Boeing Starts Cutting Metal on Commercial Crew Module

Boeing's CST-100 crew transport. (Credit: Boeing)

A couple of reports out today about Boeing’s plan to build and launch its CST-100 commercial crew capsule into orbit, with initial test launches set to begin in only 3 years. Florida Today reports:

The Boeing Co. plans to be ready to fly commercial space taxis from Cape Canaveral to the International Space Station by 2015 and soon will decide where the spacecraft will be manufactured and assembled, officials said Thursday.

Designed to launch on United Launch Alliance Atlas or Delta rockets, or perhaps even SpaceX Falcon 9s, the spacecraft also are destined to fly to a commercial space station being developed by Bigelow Aerospace in Nevada.

Four test flights — including three from the Space Coast — are targeted to launch in late 2013 and 2014.

Florida is competing with Alabama, Texas and Nevada for various parts of the spacecraft work. The number of jobs is still to be determined. Decisions on where work will be done are expected within three months.

“We’re going through the process of deciding not only where we will do the manufacturing, but where we will do the mission operations, the training, the sustaining engineering, the program management — all aspects of the program,” said John Elbon, Boeing’s vice president for commercial space programs.

The Orange County Register reports on work being done by Boeing at its Phantom Works facility in Huntington Beach, Calif.:

Although the survival of the program depends entirely on uncertain government funding — Boeing hopes provisions will be made for it in upcoming Congressional appropriations bills — the company is already designing and testing parts of the new capsule under an $18 million Commercial Crew Development contract with NASA.

“We are cutting metal right now, and we are making a lot of progress,” said Keith Reiley, Boeing’s commercial crew development program manager.

A demonstration version of the capsule that will be used in pressure tests is now being assembled at Boeing’s Advanced Network and Space Systems Division in Huntington Beach.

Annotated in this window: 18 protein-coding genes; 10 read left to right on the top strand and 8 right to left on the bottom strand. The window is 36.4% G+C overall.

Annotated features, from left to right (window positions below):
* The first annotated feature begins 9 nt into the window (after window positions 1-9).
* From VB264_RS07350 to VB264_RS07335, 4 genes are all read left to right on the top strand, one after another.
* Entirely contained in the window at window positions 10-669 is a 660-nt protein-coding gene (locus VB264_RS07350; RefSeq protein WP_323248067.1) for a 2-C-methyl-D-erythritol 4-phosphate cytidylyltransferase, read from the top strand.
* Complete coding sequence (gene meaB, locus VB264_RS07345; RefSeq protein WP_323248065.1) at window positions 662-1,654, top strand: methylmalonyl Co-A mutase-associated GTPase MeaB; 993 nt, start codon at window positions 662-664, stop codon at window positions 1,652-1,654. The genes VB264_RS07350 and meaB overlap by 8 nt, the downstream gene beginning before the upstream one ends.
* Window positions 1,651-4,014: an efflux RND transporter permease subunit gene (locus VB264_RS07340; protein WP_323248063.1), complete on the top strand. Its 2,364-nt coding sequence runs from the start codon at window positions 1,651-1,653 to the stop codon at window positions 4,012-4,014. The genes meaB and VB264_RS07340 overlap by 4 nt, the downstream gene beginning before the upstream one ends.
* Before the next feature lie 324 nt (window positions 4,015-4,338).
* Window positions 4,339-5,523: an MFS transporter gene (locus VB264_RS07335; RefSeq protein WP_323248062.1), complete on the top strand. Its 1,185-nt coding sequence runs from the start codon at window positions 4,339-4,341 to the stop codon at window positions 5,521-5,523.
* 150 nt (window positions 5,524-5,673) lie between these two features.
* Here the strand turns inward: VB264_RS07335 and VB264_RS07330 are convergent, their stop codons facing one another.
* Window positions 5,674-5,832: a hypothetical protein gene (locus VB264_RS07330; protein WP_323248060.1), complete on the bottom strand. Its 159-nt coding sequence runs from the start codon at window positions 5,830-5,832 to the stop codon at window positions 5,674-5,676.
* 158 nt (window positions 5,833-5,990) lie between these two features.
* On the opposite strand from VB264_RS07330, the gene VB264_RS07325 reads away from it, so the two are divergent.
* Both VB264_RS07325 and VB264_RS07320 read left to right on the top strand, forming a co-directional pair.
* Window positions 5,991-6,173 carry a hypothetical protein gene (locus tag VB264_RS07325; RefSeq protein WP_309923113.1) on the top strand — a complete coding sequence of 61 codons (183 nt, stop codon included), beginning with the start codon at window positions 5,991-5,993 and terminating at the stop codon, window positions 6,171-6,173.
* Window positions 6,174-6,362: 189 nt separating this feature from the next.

If there are no funding hiccups and all goes according to plan, Boeing hopes to develop the ship on a tight timeframe: a launch-pad “abort test,” a high-altitude abort test, and a crewless flight test by 2014, with the capsule ready to fly in 2015.

The new spaceship would only be for use in low-Earth orbit, or “LEO,” and should be viewed as a complement, rather than a competitor, to NASA’s proposed Orion spacecraft, which could be used for deep space exploration, the managers said.

This is very significant for several reasons. It’s a sign of how seriously Boeing is taking the commercial orbital market. That’s a strong endorsement of the approach being taken by the Obama Administration. And it’s an indication that NASA’s commercial space funding levels — at least in the Senate’s plan — might be just enough to get the sector going.

Boeing’s proposal sails above nearly all the criticism that has been leveled against commercial crew. Experience? Boeing’s got it. Financial stability? Ditto. Reliable rockets? ULA’s boosters are tried and tested. Viable market? We think so. Will it compete with Orion? No.

What other objections are there? You could argue that Bigelow has never flown humans in space and that the venture could fall short financially. That’s true. All commercial ventures are risky. But, it’s a very serious, well-funded company that has sent two prototypes in orbit and is working closely with one of the world’s leading aerospace companies, Boeing. It’s a great combination of old-line aerospace expertise and NewSpace entrepreneurial drive.

It will be very interesting to see what happens with NASA’s funding. If the space agency has enough commercial space money in its budget, it could potentially fund Boeing’s capsule, upgrades to ULA’s rockets, and an escape system for SpaceX’s Falcon 9/Dragon combination. That would fulfill the Administration’s goal of having multiple, redundant access to space.